The Cambridge American Cemetery will open its new visitors' centre to the public on Monday. It has taken five years to complete the project, which was built at a cost of £5 million.
Staff have researched the stories of some of the nine thousand American men and women who are remembered at the site.
When the cemetery first opened in 1956 no records were kept of individuals because the American authorities didn't want to single anyone out.
Now their stories are being told for the first time in a museum on site, which includes interactive screens to research the history of America's role in World War Two. Among those remembered, the identical twin brothers who were left and right gunners on a plane that was shot down. The fighter pilot who survived numerous missions but was hit by a car - looking the wrong way after apparently forgetting that UK traffic drives on the other side of the road.
Guide Arthur Brookes says everyone is celebrated equally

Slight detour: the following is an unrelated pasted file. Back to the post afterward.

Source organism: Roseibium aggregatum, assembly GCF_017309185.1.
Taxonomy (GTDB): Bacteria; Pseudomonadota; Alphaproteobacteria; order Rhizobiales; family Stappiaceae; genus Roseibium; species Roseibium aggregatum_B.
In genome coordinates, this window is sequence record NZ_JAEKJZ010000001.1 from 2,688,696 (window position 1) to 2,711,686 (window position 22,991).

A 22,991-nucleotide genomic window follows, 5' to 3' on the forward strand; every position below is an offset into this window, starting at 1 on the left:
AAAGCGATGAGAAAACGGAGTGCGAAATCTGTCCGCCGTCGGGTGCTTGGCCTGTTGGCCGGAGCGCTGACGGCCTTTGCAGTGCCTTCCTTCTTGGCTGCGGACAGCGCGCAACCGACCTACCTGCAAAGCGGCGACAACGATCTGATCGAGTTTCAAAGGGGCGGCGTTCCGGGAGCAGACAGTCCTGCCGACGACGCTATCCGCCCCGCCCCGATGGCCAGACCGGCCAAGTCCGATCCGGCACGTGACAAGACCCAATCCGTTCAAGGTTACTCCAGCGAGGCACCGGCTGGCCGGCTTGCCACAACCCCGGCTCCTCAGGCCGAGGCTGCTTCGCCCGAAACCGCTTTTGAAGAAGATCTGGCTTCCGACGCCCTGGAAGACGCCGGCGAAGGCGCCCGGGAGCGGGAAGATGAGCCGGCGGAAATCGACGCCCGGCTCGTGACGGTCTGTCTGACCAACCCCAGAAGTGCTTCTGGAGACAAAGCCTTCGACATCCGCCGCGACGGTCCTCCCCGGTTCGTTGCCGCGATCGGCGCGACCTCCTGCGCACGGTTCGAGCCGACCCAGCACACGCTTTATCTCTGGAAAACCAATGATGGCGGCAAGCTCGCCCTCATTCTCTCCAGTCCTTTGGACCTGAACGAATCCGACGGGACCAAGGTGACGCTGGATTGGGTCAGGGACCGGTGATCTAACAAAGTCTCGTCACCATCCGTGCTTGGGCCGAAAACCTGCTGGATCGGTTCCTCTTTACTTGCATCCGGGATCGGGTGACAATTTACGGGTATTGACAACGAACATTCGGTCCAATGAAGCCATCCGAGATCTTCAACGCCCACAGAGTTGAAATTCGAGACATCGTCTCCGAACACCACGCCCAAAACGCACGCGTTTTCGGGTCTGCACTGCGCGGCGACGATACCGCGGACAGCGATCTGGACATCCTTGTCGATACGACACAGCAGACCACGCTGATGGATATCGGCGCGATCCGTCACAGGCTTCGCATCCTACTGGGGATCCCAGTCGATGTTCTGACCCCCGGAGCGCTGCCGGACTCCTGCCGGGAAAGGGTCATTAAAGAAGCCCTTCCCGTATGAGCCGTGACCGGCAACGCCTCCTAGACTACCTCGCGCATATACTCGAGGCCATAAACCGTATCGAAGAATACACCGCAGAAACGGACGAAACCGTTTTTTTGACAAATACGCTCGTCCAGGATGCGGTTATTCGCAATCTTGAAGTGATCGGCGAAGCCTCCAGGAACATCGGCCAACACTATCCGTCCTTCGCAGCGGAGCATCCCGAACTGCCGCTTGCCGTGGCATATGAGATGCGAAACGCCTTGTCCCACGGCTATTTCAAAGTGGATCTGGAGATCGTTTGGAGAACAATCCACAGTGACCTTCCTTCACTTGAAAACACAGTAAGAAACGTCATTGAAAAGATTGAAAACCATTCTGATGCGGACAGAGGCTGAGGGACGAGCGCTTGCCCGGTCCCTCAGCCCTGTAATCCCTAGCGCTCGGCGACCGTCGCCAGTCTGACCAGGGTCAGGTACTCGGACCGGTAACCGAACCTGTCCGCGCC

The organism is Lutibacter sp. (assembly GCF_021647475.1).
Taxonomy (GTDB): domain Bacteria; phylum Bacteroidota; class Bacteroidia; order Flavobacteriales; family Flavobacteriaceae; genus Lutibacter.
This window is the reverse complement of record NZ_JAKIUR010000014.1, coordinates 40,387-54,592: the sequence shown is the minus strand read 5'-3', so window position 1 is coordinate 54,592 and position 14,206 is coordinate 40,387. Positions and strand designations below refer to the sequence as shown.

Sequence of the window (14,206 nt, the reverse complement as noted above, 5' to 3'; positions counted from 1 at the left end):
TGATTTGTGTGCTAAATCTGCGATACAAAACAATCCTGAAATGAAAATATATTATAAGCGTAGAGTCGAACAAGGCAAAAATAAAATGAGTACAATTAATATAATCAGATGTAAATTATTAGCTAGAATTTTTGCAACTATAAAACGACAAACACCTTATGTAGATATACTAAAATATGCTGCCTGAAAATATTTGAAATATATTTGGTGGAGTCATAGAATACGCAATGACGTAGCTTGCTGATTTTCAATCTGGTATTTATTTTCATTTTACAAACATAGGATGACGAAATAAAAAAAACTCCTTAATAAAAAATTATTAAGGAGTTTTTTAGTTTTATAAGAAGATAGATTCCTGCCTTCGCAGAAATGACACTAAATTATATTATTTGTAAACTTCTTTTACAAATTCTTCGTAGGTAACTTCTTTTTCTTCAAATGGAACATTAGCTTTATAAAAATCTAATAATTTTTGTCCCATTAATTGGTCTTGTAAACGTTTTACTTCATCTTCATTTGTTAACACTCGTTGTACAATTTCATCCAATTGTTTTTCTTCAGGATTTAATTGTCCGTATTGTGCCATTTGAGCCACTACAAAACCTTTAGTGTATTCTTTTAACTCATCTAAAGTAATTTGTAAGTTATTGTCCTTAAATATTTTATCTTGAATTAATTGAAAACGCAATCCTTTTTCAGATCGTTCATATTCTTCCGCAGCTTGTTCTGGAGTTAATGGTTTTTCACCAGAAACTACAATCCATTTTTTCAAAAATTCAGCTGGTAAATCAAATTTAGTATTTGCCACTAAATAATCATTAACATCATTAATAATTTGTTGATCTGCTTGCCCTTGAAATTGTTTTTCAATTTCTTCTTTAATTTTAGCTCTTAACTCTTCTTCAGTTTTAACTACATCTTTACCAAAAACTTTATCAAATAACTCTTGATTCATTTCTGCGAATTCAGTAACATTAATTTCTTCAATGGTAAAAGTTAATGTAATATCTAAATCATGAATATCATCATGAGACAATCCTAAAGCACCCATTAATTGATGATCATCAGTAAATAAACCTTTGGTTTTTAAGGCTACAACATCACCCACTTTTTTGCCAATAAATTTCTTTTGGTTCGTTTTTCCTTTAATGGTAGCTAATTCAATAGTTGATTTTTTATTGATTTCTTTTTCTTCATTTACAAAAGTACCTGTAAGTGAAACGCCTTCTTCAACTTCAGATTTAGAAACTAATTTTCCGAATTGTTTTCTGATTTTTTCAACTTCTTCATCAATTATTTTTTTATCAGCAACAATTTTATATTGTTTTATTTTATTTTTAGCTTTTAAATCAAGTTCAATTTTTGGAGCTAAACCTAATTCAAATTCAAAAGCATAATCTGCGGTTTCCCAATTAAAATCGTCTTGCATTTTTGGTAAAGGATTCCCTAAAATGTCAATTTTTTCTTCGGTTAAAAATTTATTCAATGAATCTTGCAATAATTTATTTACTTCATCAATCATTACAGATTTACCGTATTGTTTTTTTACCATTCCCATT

– Arthur Brookes, cemetery guide
"One of the most commonly asked questions is 'who are the most famous people in your cemetery?' We won't answer that because everybody is equal. People often look for one or two particular names like the great band leader Glenn Miller. But I say what about the Red Cross nurse? What about the Texan oil worker? Everyone was a cog in a massive gear wheel."
Bruce Phelps, superintendent of the cemetery, said:
– Bruce Phelps, Cambridge American Cemetery
"We want to bring the stories to life. I hope that people will come here and look out across the crosses and it will cause them to reflect on the cost of war in human lives."
Click below to see Claire McGlasson's report